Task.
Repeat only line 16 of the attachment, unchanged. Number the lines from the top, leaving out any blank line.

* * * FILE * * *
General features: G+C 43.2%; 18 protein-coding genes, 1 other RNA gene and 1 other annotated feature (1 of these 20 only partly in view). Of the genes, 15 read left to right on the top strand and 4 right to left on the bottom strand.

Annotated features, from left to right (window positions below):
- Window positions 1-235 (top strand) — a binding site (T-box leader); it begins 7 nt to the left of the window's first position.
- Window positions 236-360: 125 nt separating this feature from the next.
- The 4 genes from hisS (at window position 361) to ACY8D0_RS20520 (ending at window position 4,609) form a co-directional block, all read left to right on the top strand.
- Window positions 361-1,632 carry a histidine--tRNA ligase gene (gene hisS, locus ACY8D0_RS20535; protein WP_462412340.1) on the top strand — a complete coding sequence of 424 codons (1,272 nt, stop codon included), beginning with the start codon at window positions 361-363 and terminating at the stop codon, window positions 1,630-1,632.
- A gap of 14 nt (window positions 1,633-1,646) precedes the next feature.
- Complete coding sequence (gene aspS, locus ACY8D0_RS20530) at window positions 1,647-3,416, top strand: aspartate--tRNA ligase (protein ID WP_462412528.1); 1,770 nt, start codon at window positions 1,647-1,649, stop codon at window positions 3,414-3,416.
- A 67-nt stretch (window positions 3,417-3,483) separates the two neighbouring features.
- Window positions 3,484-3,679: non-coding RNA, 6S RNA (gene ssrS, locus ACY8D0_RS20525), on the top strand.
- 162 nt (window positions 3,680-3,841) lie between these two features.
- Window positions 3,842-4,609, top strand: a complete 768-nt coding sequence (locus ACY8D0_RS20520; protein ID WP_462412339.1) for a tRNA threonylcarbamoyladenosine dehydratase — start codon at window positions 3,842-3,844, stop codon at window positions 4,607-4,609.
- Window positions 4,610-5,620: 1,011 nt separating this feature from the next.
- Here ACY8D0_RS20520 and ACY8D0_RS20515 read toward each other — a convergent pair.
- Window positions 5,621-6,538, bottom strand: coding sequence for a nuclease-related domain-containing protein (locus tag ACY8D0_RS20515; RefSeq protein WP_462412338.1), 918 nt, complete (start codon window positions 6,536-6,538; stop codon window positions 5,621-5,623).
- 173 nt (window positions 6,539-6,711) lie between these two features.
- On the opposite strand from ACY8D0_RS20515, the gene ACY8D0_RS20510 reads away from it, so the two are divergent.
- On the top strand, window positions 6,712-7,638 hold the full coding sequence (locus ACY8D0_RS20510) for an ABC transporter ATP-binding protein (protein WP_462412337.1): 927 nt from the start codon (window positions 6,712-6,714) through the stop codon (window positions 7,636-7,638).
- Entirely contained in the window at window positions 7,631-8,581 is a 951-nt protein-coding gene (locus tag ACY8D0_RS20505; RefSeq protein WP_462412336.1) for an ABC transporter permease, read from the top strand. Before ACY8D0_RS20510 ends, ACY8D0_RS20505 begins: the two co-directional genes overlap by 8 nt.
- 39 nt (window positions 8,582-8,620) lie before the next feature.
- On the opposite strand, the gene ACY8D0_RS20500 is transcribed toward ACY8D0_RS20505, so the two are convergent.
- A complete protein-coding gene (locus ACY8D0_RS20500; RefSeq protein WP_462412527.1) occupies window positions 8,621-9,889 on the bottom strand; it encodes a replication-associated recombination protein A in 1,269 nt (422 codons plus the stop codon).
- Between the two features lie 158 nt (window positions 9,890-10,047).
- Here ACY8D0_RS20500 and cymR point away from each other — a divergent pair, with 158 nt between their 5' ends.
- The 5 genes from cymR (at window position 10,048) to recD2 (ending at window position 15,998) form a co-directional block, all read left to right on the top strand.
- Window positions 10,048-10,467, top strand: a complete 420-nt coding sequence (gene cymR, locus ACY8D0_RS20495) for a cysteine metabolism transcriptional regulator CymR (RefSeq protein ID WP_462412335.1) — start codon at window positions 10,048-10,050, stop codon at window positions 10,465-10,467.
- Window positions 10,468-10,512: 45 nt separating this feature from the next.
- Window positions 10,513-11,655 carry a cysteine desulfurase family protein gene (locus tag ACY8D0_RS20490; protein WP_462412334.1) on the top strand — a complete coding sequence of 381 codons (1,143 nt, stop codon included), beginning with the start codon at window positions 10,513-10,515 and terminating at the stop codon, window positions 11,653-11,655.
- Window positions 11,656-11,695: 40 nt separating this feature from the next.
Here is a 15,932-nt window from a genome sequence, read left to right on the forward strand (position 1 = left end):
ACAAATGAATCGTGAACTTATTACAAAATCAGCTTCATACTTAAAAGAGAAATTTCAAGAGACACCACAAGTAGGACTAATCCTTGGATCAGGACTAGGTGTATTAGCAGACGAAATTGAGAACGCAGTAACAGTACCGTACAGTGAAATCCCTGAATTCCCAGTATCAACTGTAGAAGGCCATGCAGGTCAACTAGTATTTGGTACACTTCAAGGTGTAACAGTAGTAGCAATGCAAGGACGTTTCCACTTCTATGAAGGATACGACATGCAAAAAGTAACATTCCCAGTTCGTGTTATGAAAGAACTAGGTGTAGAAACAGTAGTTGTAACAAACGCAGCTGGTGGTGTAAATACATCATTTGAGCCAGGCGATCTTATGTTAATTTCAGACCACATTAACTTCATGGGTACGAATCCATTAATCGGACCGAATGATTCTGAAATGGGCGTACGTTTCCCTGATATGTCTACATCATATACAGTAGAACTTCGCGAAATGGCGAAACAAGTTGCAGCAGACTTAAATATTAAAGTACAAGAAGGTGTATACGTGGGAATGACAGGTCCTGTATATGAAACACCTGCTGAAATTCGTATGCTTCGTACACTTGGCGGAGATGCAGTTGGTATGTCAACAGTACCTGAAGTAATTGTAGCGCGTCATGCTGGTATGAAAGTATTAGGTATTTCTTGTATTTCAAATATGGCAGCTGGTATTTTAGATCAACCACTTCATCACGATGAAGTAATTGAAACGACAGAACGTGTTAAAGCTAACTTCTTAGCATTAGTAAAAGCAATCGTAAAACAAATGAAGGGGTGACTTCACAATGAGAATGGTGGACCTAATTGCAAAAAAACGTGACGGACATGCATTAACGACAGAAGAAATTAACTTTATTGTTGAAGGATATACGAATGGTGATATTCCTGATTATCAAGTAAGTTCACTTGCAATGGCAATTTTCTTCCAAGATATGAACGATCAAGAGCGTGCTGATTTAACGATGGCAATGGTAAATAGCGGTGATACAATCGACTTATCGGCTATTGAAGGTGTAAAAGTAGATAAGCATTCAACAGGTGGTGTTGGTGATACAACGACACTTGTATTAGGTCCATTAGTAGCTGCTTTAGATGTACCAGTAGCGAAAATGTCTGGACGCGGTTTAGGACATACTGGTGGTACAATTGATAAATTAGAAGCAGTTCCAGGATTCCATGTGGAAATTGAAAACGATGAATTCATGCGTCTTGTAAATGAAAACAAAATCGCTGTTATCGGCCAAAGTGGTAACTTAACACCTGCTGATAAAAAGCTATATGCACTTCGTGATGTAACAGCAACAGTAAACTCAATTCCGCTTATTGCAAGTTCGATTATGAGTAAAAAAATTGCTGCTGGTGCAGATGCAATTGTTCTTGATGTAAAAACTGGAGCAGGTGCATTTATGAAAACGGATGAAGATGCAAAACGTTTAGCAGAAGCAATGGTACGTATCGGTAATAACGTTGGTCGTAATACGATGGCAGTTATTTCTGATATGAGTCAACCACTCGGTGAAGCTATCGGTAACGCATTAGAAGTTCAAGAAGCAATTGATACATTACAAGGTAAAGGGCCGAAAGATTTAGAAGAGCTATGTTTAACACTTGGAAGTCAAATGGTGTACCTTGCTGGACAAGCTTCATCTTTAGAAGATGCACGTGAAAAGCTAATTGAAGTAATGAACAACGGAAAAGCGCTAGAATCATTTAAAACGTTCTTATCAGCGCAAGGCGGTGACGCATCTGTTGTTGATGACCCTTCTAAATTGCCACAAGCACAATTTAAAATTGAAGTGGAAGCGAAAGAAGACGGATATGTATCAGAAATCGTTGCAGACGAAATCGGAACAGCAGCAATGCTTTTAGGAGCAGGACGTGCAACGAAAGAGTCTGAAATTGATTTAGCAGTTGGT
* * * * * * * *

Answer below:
- 173 nt (window positions 6,539-6,711) lie between these two features.